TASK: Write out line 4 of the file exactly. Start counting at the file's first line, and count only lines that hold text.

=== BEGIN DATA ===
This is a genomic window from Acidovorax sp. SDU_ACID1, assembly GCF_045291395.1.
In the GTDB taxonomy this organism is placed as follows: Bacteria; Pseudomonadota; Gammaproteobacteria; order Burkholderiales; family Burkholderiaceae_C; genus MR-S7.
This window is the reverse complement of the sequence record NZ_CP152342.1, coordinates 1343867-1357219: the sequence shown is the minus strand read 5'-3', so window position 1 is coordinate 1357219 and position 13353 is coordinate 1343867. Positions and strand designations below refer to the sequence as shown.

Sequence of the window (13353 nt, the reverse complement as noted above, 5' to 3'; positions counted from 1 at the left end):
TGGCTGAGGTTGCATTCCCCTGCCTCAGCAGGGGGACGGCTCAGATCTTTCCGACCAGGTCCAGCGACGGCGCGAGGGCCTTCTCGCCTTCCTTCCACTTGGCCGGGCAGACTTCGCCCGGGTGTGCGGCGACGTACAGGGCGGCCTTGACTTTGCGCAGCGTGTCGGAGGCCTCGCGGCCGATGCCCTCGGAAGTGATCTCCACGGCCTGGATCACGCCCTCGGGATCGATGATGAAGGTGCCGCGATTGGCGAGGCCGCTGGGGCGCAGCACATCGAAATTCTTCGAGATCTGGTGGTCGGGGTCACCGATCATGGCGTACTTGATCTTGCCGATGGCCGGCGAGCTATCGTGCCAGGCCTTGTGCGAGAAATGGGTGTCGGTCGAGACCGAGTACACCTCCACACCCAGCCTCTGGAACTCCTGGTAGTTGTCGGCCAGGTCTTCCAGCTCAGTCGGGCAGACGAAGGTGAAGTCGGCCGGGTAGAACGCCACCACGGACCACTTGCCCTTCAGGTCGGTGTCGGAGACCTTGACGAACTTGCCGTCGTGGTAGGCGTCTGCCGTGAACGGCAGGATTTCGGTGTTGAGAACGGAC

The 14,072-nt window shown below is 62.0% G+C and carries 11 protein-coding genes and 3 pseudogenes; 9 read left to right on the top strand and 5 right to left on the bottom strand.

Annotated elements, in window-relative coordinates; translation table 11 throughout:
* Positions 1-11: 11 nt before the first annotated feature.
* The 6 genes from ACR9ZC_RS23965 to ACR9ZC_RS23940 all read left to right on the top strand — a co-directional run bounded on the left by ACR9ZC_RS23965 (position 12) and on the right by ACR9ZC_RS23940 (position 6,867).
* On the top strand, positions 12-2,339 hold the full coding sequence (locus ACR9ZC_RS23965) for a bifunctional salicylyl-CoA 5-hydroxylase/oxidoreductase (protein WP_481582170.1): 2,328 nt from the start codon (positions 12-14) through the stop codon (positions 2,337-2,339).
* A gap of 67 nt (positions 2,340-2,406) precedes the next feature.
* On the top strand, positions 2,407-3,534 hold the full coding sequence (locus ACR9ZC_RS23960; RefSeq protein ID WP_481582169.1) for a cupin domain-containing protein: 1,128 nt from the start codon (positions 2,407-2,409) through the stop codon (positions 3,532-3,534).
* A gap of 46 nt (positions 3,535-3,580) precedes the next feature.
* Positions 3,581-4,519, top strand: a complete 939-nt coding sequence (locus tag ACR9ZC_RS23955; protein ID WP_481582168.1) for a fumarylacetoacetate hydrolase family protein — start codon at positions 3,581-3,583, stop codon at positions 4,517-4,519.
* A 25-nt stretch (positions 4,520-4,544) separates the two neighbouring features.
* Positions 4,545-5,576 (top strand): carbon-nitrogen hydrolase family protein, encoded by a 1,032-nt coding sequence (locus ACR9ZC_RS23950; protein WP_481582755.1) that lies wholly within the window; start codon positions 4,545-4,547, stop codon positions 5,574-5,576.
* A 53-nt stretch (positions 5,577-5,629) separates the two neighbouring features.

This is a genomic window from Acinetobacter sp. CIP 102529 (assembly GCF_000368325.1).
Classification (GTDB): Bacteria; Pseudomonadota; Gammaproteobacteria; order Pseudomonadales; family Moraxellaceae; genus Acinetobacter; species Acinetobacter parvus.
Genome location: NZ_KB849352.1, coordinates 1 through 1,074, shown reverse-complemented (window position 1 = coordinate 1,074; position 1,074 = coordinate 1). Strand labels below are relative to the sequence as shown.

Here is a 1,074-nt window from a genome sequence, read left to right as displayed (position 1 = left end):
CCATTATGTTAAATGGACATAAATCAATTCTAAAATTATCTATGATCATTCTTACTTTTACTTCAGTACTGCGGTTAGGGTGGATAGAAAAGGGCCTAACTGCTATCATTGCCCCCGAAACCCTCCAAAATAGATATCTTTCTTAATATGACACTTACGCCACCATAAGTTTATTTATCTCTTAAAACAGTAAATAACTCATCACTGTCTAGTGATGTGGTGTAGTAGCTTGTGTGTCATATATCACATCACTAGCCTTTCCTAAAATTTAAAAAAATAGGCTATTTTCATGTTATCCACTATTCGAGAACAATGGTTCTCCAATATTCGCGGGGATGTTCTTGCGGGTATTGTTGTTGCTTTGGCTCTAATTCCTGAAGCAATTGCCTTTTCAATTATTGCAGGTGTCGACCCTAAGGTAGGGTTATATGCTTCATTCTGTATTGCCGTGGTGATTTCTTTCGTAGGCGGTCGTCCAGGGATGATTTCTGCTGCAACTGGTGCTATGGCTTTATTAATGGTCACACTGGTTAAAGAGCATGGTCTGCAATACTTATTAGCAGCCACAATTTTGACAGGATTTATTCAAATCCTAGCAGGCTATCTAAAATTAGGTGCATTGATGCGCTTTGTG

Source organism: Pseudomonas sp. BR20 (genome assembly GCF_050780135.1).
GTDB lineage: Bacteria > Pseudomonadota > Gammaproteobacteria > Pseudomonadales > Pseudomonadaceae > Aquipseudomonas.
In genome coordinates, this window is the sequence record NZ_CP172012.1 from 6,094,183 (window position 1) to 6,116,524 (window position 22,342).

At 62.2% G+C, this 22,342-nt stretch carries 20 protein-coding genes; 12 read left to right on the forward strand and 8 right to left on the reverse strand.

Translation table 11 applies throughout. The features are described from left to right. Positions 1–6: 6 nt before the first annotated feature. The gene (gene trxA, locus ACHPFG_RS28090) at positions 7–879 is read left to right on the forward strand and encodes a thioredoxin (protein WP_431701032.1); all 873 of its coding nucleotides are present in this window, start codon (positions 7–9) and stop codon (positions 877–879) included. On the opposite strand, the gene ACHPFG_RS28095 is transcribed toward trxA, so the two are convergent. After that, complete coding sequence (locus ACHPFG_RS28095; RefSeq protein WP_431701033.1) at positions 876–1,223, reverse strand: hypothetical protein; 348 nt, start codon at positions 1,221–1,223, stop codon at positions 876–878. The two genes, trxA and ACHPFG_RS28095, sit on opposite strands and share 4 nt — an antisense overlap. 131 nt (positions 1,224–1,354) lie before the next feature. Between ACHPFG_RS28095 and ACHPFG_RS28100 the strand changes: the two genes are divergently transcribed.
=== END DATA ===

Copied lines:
Sequence of the window (13353 nt, the reverse complement as noted above, 5' to 3'; positions counted from 1 at the left end):